Even for a small child, VJ Day memories linger

Posted 8/12/20

To the editor:

I was a child of six that day in August, 1945, so the country at war was the norm for a young child. My brother and I took safety and protection for granted even though all our …

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Even for a small child, VJ Day memories linger

Posted

To the editor:

I was a child of six that day in August, 1945, so the country at war was the norm for a young child. My brother and I took safety and protection for granted even though all our family members wore uniforms for the organizations in which they served: mother in Civilian Defense, father in National Guard and grandmother a Red Cross worker.

We were guinea pigs for my mother’s practice bandaging and splinting our limbs, our father incessantly fiddled with short wave radio for news from London; his younger brother in Germany, our grandmother wept for “the boys who have lost legs and arms.” She rolled bandages, packed boxes of mittens and socks knitted by thousands of people across the country, and cooked for a soldiers’ kitchen in New York City.

Those activities of our elders were the fabric of daily life. There were small and not so small hardships (in 1945 the ration for coffee was one pound per adult per six weeks!) but Americans were unified in protecting their country and families.

We were innocent and had no real idea that a family member might die. Even when my mother explained the dark green black-out shades on every window that came down every night, so that enemy planes with bombs could not see the city lights, it had no impact on a young mind. We played soldiers incessantly – the war was an abstract thing.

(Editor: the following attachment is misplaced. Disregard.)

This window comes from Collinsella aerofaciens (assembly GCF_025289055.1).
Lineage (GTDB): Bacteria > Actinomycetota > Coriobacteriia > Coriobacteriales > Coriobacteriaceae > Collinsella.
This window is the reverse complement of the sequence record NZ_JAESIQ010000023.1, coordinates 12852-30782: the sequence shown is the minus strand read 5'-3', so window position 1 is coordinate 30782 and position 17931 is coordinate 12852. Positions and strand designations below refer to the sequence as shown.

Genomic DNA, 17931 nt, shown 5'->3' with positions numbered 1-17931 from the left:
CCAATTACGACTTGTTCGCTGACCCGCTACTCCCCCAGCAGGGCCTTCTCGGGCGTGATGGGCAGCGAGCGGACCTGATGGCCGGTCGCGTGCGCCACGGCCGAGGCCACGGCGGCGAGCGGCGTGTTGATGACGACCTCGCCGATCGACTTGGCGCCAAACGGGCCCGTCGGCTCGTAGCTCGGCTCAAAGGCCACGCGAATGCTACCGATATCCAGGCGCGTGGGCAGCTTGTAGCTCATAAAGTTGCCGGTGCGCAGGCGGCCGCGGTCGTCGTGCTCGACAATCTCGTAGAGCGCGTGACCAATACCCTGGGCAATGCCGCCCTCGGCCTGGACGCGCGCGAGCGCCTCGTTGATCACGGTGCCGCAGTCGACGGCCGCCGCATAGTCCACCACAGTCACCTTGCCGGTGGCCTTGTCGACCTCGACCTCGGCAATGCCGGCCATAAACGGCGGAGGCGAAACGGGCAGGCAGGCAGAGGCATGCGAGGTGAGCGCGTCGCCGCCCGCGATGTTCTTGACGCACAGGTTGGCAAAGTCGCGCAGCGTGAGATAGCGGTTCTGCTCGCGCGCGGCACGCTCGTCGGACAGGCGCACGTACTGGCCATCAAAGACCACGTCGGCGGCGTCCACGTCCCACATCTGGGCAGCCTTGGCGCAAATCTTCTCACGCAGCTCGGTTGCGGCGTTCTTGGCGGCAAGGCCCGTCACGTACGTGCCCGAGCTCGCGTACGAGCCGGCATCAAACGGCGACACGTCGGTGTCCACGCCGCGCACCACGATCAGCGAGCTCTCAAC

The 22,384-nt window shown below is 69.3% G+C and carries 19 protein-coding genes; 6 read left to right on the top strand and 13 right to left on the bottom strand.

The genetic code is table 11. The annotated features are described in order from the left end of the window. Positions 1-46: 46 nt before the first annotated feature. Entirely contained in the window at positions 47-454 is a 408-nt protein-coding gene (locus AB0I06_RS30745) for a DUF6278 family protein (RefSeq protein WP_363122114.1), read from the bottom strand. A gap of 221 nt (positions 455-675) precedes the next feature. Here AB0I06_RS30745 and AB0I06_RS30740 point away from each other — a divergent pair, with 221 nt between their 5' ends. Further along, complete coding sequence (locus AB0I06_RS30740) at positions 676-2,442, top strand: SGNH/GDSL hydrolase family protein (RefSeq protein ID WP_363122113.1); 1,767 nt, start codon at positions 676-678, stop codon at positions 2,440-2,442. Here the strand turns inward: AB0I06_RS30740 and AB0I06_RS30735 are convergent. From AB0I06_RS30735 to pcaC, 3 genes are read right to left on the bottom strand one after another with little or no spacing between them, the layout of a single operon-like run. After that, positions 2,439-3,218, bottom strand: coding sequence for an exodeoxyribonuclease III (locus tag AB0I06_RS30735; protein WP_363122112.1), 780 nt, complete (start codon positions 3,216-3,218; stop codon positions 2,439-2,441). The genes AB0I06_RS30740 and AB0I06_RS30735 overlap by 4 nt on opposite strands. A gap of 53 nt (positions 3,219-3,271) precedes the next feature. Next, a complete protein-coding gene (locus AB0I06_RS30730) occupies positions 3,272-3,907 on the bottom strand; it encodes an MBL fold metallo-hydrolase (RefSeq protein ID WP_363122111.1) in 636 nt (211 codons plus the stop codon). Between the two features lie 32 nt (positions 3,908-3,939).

On August 14, 1945, my brother and I were told to hang around because the war was going to end and the family should be together. President Truman would be broadcasting on the radio. My parents, grandmother, uncles and aunts were all gathered, waiting, in our living room. When Truman said that Japan had surrendered unconditionally, the war was over and proclaimed the next day V-J Day, no one spoke.

The President then said we would hear our national anthem. All the grown ups stood up with hands over their hearts in salute. My mother asked us to also stand and salute while the music played. We were puzzled. “Why? There’s no one to see us,” I asked. “Yes,” she said, “We are all here.”

Linda Rogers

Westport

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Scott Pickering has been on the East Bay Newspapers team for more than two decades, since starting as a reporter for the Sakonnet Times. He's been editor of most of the papers, was Managing Editor of all the papers for many years, and became General Manager in 2012. Today he can be found posting to EastBayRI.com, steering news coverage, writing editorials, talking to readers, working with the sales team, collaborating on design, or helping do whatever it takes to get the papers out the door. Reach him at spickering@eastbaynewspapers.com.